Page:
There are many benefits of a mainly plant-based food system. These include:

  • Lower greenhouse gas emissions[i]
  • More efficient use of land[ii]
  • Improvements in human health[iii]
  • Biodiversity conservation (livestock is the biggest driver of biodiversity loss)[iv]
  • Lower water use[v]

We should aim to eat less meat and more organically and locally produced plant-based proteins (such as pulses, grains, nuts and seeds).

We believe that animals have a part to play in a sustainable agriculture system but that the scale and nature of most current livestock systems result in negative effects on the environment, animal welfare and human health.  In the current industrial farming model, huge areas of land are required to grow a few crops to feed an excessive demand for meat. This land could otherwise be used for balanced small-scale food production and biodiversity. Growing plants for direct human consumption requires significantly less land.

There is a case for the sensitive inclusion of livestock in an ecological farming system[vi], and in the human diet – but as a supplementary element not the main focus[vii]. Grazing animals can be raised on marginal land in a way that enhances carbon sequestration and integrated into mixed farming systems to restore soils and provide fertility. Pigs and chickens can be included where they can best use waste while providing additional fertility. Any animal products we trade or support are from systems with high animal welfare and environmental standards. We define these as organic, mixed farming systems, grass-fed livestock and farms that are aiming to reduce their dependency on bought-in animal feeds.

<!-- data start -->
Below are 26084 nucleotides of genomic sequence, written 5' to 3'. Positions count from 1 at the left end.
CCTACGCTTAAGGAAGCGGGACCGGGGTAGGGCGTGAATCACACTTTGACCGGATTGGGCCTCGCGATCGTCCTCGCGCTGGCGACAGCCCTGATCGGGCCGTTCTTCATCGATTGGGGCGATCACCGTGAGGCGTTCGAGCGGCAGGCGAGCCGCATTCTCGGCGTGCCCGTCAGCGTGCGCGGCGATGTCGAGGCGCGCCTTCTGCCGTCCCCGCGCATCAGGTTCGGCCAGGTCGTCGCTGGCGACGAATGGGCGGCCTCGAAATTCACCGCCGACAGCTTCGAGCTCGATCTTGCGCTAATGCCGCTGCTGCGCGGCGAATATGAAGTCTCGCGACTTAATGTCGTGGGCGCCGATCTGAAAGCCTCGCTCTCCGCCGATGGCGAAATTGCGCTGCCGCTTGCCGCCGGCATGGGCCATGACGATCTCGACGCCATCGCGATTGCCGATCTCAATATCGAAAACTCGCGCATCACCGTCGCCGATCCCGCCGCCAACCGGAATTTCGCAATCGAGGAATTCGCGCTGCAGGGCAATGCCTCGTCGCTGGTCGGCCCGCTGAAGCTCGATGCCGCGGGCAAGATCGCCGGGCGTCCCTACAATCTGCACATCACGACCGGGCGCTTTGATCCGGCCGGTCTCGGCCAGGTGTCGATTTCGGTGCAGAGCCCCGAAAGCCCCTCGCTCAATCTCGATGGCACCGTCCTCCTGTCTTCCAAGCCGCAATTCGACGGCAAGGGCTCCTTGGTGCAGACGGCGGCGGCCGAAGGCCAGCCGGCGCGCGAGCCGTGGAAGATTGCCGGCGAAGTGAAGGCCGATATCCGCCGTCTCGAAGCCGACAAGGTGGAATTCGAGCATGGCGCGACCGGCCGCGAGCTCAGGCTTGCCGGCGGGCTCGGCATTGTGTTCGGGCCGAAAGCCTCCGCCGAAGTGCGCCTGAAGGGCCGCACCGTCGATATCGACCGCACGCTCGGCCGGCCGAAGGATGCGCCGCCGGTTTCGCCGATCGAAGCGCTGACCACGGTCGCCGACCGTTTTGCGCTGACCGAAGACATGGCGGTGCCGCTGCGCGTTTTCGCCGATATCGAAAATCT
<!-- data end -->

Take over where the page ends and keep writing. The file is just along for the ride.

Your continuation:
[i] The price of protein: Review of land use and carbon footprints from life cycle assessments of animal food products and their substitutes

How Low Can We Go?

[ii] Livestock's Long Shadow

[iii] and - p.92

[iv] Biodiversity Conservation: The key is reducing meat consumption

[v] and

[vi] Meat: A Benign Extravagance (Simon Fairlie, Permanent Publications)